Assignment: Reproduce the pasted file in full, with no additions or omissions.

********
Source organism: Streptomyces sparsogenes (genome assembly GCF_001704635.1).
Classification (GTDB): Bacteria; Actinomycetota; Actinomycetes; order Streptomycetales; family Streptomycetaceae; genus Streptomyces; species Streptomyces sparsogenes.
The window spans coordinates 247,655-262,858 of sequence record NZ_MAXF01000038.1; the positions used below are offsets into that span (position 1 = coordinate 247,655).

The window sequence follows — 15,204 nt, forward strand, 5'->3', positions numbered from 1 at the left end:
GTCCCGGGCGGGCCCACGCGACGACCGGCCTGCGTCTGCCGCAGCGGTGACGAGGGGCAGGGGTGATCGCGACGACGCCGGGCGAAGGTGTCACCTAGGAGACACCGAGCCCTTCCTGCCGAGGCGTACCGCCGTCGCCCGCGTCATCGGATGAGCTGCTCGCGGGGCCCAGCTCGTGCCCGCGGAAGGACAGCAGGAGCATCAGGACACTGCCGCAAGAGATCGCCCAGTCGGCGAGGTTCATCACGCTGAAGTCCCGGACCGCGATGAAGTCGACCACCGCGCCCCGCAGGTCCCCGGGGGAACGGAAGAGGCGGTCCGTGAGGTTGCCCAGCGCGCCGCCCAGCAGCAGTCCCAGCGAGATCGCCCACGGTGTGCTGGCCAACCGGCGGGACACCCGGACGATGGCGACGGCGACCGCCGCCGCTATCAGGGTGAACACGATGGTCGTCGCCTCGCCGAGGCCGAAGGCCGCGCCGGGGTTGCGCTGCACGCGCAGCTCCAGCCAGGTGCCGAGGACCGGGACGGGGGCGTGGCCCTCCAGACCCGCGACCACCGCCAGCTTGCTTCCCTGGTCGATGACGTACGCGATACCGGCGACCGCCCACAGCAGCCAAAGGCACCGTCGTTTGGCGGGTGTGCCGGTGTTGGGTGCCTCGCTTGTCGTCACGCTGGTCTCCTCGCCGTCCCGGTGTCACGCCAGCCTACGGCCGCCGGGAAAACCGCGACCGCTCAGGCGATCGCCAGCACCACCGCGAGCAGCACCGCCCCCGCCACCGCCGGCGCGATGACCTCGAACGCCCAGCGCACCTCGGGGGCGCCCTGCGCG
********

Source organism: Streptomyces sparsogenes (genome assembly GCF_001704635.1).
Classification (GTDB): Bacteria; Actinomycetota; Actinomycetes; order Streptomycetales; family Streptomycetaceae; genus Streptomyces; species Streptomyces sparsogenes.
The window spans coordinates 247,655-262,858 of sequence record NZ_MAXF01000038.1; the positions used below are offsets into that span (position 1 = coordinate 247,655).

The window sequence follows — 15,204 nt, forward strand, 5'->3', positions numbered from 1 at the left end:
GTCCCGGGCGGGCCCACGCGACGACCGGCCTGCGTCTGCCGCAGCGGTGACGAGGGGCAGGGGTGATCGCGACGACGCCGGGCGAAGGTGTCACCTAGGAGACACCGAGCCCTTCCTGCCGAGGCGTACCGCCGTCGCCCGCGTCATCGGATGAGCTGCTCGCGGGGCCCAGCTCGTGCCCGCGGAAGGACAGCAGGAGCATCAGGACACTGCCGCAAGAGATCGCCCAGTCGGCGAGGTTCATCACGCTGAAGTCCCGGACCGCGATGAAGTCGACCACCGCGCCCCGCAGGTCCCCGGGGGAACGGAAGAGGCGGTCCGTGAGGTTGCCCAGCGCGCCGCCCAGCAGCAGTCCCAGCGAGATCGCCCACGGTGTGCTGGCCAACCGGCGGGACACCCGGACGATGGCGACGGCGACCGCCGCCGCTATCAGGGTGAACACGATGGTCGTCGCCTCGCCGAGGCCGAAGGCCGCGCCGGGGTTGCGCTGCACGCGCAGCTCCAGCCAGGTGCCGAGGACCGGGACGGGGGCGTGGCCCTCCAGACCCGCGACCACCGCCAGCTTGCTTCCCTGGTCGATGACGTACGCGATACCGGCGACCGCCCACAGCAGCCAAAGGCACCGTCGTTTGGCGGGTGTGCCGGTGTTGGGTGCCTCGCTTGTCGTCACGCTGGTCTCCTCGCCGTCCCGGTGTCACGCCAGCCTACGGCCGCCGGGAAAACCGCGACCGCTCAGGCGATCGCCAGCACCACCGCGAGCAGCACCGCCCCCGCCACCGCCGGCGCGATGACCTCGAACGCCCAGCGCACCTCGGGGGCGCCCTGCGCG